Wednesday, July 23, 2014


Kazakhstan

Kazakhstan: Zheltoqsan Protest Marked 20 Years Later

<div class="caption"><div class="watermark"> <a href="http://gdb.rferl.org/865DA115-470E-42B5-955E-524503D7C9B2_mw800_mh600.gif" rel="ibox" title="Dinmuhammaet Kunaev, former leader of the Kazakh Soviet Socialist Republic (file photo) (Courtesy Photo)"> <img alt="Dinmuhammaet Kunaev, former leader of the Kazakh Soviet Socialist Republic (file photo) (Courtesy Photo)" src="http://gdb.rferl.org/865DA115-470E-42B5-955E-524503D7C9B2_w203.gif" class="photo" border="0"></a></div><p>Dinmuhammaet Kunaev, former leader of the Kazakh Soviet Socialist Republic (file photo) (Courtesy Photo)</p></div>PRAGUE, December 14, 2006 -- Kazakhstan is marking the 20-year anniversary of Zheltoqsan, a massive protest in Almaty (then called Alma-Ata) during the early days of Soviet leader Mikhail Gorbachev's perestroika reform plan. Tens of thousands participated, thousands were arrested, hundreds jailed, and an unknown number were killed.

By Bruce Pannier

Zheltoqsan means December in the Kazakh language. In December 1986, the leader of the Kazakh Soviet Socialist Republic (SSR), Dinmuhammaet Kunaev, was removed from office as part of Mikhail Gorbachev's anticorruption campaign. Kunaev's replacement was Gennady Kolbin, an ethnic Russian who had no previous connection to Kazakhstan. The move proved so unpopular that it drew a huge crowd into the streets of Almaty to protest.

Nazarbaev's role has never been fully explained and the commission formed after independence to look into the causes and consequences of Zheltoqsan was dissolved before it could release any findings.

Quanysh Rakhmetov was a college student in Almaty in December 1986. He recalled what happened in an interview with RFE/RL's Kazakh Service.


"We were young students living in the dormitory, but on December 16, 1986, when we were leaving the dormitory friends told us a huge number of students were going to the central square," he said. "Two friends and I decided to go immediately. The square was blocked by the police but we managed to get through them and join the demonstration."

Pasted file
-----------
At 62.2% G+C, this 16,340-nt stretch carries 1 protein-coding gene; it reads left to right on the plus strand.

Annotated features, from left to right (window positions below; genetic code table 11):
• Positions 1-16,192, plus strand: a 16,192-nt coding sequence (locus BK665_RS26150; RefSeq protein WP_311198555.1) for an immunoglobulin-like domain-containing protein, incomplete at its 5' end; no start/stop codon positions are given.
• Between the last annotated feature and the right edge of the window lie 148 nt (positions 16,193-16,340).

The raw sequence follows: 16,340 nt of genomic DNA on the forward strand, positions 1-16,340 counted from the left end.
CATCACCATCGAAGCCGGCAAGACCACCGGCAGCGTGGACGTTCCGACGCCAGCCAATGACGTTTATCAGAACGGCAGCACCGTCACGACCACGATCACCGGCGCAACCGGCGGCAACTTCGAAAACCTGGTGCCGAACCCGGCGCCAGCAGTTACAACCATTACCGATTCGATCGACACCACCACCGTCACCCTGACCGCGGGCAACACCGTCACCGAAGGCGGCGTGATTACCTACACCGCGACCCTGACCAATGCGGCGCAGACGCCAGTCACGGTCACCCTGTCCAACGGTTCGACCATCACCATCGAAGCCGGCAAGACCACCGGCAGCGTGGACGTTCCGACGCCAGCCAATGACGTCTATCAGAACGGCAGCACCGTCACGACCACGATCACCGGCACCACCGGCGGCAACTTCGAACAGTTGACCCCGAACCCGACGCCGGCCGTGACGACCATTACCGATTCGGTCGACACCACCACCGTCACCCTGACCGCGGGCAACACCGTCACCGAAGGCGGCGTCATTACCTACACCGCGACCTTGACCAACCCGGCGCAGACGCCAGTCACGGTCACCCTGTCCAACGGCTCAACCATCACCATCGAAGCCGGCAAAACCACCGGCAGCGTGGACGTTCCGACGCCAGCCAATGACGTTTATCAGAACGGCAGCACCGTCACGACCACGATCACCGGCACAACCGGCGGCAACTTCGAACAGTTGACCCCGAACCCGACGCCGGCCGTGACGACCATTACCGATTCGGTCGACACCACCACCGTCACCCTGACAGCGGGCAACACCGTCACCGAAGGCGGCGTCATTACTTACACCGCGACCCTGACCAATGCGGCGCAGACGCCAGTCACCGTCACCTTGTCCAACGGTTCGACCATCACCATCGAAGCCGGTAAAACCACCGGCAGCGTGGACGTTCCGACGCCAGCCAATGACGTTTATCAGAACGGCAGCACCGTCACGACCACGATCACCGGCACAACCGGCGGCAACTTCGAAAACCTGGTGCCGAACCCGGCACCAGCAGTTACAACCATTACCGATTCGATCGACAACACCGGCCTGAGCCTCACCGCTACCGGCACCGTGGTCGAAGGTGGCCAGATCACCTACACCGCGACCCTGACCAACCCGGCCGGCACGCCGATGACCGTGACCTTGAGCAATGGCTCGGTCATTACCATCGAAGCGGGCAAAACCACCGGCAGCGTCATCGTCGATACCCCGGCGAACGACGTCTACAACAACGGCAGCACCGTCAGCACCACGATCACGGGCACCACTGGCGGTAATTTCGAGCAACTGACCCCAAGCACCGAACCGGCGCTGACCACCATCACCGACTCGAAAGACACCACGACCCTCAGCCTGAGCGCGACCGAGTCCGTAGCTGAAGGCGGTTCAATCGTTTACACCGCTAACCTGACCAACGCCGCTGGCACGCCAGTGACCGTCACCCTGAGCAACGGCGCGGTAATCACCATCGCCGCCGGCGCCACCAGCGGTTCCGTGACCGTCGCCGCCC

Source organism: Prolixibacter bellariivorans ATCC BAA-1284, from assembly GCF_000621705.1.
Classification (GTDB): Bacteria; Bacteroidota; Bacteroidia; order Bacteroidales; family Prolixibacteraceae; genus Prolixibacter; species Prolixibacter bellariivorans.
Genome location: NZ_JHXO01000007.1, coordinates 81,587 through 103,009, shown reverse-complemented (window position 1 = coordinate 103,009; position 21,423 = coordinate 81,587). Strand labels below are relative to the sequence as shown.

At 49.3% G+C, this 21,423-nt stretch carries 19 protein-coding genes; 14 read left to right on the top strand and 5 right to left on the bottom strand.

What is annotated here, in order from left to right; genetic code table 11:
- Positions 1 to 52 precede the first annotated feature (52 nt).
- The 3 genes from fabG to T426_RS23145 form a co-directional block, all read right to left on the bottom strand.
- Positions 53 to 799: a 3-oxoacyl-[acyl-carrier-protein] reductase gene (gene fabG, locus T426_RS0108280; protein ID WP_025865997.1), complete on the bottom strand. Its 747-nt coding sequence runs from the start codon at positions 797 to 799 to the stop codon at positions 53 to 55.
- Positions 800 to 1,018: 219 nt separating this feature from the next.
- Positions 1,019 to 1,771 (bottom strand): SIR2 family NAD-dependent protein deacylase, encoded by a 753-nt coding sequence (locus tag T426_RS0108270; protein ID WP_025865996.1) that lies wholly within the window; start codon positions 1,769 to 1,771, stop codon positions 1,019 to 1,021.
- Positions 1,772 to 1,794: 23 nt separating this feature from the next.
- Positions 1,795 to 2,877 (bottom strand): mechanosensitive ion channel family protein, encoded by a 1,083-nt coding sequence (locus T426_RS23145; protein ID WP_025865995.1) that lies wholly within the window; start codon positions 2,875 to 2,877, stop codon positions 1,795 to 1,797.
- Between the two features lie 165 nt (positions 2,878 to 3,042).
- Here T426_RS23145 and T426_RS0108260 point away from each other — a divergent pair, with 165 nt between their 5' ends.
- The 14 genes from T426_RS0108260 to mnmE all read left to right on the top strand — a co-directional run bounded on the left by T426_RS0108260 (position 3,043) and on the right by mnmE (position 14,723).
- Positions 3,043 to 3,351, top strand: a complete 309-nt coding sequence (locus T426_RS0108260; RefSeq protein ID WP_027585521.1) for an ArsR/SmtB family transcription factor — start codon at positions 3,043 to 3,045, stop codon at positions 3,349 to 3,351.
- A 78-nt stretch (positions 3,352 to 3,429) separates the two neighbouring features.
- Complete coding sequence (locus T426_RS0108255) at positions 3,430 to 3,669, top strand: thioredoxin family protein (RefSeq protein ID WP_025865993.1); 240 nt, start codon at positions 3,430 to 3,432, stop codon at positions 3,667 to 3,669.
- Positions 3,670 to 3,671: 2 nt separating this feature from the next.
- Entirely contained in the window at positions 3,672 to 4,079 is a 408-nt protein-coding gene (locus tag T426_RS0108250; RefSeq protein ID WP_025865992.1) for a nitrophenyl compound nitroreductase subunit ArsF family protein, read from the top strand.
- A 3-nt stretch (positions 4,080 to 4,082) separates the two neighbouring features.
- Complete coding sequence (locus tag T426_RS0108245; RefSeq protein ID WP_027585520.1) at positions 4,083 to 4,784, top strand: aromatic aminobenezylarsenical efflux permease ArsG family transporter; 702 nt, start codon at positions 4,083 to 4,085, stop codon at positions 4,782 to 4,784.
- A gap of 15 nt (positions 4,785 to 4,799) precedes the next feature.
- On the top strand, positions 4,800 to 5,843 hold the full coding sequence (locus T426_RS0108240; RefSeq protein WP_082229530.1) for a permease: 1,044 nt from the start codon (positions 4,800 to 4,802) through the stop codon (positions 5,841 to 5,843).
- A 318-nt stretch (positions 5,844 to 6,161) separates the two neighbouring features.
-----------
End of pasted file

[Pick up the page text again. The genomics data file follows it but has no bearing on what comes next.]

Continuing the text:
Kalelkhan Adilkhan Uliy was visiting some friends who were studying at the university in Almaty when the protest started. He remembered the first day of protests this way.


"We used bed sheets to make banners," he said. "We had four large ones with slogans. The slogans on them were 'The Kazakh Nation Deserves A Kazakh Leader,' 'Return Our Leader To Us,' and 'Kazakhstan Belongs To Kazakhs.' We left the technical school and while we were moving toward the central square more and more Kazakhs joined us, like rivers flowing into the sea."


Numbers Alarm Authorities


Authorities in Kazakhstan and Moscow were alarmed at the size and intensity of the protest. Tens of thousands of people assembled to voice their discontent at the appointment of Kolbin. The protests continued until December 19.


Accounts vary about how the violence started. Authorities at the time said protesters started the violence, whereas protesters say authorities sent people to provoke fighting among the crowds so that there would be an excuse for the security forces to use a heavy hand in restoring order.


The Soviet army was sent in to join local security forces. Shovels, sticks, and stones were the weapons. Soldiers and police started throwing people into vehicles, sometimes driving them outside the city and leaving them in the snow -- without their shoes -- to make their way back to Almaty as best as they could. Adilkhan Uliy recounts what happened to him.


"We were brought to the detention center on Tashkent Street here [in Almaty] and forced to sit on the snow for two-and-a-half hours. We were beaten severely. The worst thing that happened to us was when we were put in a jail cell. My hands and nose were broken and the beatings were constant."


The arrests continued after the city was cleared of protesters. Rakhmetov, the university student who at the time was a leader in the communist youth organization Komsomol, recalled his fate.


"I had asked two friends to make a banner that said 'Long Live Lenin's Policies on Nationalities, Kazakhstan Should Stick To Its Constitution!'" he said. "For this motto we were arrested on December 22. On January 8, the Supreme Court sentenced me. It was very unusual. The trial lasted only two days and even though it was announced as an open trial there was nobody in the court except us. We were sentenced to seven years in prison."


Post-Soviet Reactions


Following the collapse of the Soviet Union, the Kazakh government pardoned nearly everyone who participated in the Zheltoqsan protest, calling them victims of Soviet repression.


Kazakh State University professor Sayin Burbasov has researched the protest. He offers this summary of Zheltoqsan.